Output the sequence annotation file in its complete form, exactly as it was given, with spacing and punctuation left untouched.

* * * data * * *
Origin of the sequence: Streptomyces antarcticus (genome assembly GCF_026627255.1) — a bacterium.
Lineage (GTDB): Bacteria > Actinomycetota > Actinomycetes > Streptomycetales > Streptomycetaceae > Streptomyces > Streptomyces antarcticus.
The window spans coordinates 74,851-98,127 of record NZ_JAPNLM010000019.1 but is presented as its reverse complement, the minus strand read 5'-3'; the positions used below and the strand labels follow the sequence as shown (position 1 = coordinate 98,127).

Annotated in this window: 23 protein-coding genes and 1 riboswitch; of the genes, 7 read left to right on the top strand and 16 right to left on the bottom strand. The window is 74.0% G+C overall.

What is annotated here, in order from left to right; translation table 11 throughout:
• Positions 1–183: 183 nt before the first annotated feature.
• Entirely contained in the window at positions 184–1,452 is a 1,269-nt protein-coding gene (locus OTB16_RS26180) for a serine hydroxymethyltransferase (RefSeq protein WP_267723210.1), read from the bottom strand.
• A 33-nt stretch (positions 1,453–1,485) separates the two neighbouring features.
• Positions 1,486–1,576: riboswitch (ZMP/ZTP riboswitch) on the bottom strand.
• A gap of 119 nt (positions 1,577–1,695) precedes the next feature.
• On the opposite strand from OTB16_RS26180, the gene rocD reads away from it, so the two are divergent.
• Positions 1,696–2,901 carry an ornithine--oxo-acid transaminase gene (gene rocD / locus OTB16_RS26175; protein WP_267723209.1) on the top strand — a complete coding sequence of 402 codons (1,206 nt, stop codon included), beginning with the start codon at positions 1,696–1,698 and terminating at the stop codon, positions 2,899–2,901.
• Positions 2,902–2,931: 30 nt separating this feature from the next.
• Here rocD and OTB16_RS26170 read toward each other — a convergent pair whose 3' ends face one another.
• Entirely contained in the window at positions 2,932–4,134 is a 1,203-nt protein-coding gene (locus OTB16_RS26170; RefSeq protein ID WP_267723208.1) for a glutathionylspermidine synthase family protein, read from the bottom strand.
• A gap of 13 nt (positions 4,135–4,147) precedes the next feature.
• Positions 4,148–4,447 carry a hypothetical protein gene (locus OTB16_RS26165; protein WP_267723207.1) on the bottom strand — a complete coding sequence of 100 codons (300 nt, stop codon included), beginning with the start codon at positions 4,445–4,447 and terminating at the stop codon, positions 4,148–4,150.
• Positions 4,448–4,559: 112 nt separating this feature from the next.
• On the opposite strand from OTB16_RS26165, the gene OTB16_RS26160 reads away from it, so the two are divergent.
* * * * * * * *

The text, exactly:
Origin of the sequence: Streptomyces antarcticus (genome assembly GCF_026627255.1) — a bacterium.
Lineage (GTDB): Bacteria > Actinomycetota > Actinomycetes > Streptomycetales > Streptomycetaceae > Streptomyces > Streptomyces antarcticus.
The window spans coordinates 74,851-98,127 of record NZ_JAPNLM010000019.1 but is presented as its reverse complement, the minus strand read 5'-3'; the positions used below and the strand labels follow the sequence as shown (position 1 = coordinate 98,127).

Annotated in this window: 23 protein-coding genes and 1 riboswitch; of the genes, 7 read left to right on the top strand and 16 right to left on the bottom strand. The window is 74.0% G+C overall.

What is annotated here, in order from left to right; translation table 11 throughout:
• Positions 1–183: 183 nt before the first annotated feature.
• Entirely contained in the window at positions 184–1,452 is a 1,269-nt protein-coding gene (locus OTB16_RS26180) for a serine hydroxymethyltransferase (RefSeq protein WP_267723210.1), read from the bottom strand.
• A 33-nt stretch (positions 1,453–1,485) separates the two neighbouring features.
• Positions 1,486–1,576: riboswitch (ZMP/ZTP riboswitch) on the bottom strand.
• A gap of 119 nt (positions 1,577–1,695) precedes the next feature.
• On the opposite strand from OTB16_RS26180, the gene rocD reads away from it, so the two are divergent.
• Positions 1,696–2,901 carry an ornithine--oxo-acid transaminase gene (gene rocD / locus OTB16_RS26175; protein WP_267723209.1) on the top strand — a complete coding sequence of 402 codons (1,206 nt, stop codon included), beginning with the start codon at positions 1,696–1,698 and terminating at the stop codon, positions 2,899–2,901.
• Positions 2,902–2,931: 30 nt separating this feature from the next.
• Here rocD and OTB16_RS26170 read toward each other — a convergent pair whose 3' ends face one another.
• Entirely contained in the window at positions 2,932–4,134 is a 1,203-nt protein-coding gene (locus OTB16_RS26170; RefSeq protein ID WP_267723208.1) for a glutathionylspermidine synthase family protein, read from the bottom strand.
• A gap of 13 nt (positions 4,135–4,147) precedes the next feature.
• Positions 4,148–4,447 carry a hypothetical protein gene (locus OTB16_RS26165; protein WP_267723207.1) on the bottom strand — a complete coding sequence of 100 codons (300 nt, stop codon included), beginning with the start codon at positions 4,445–4,447 and terminating at the stop codon, positions 4,148–4,150.
• Positions 4,448–4,559: 112 nt separating this feature from the next.
• On the opposite strand from OTB16_RS26165, the gene OTB16_RS26160 reads away from it, so the two are divergent.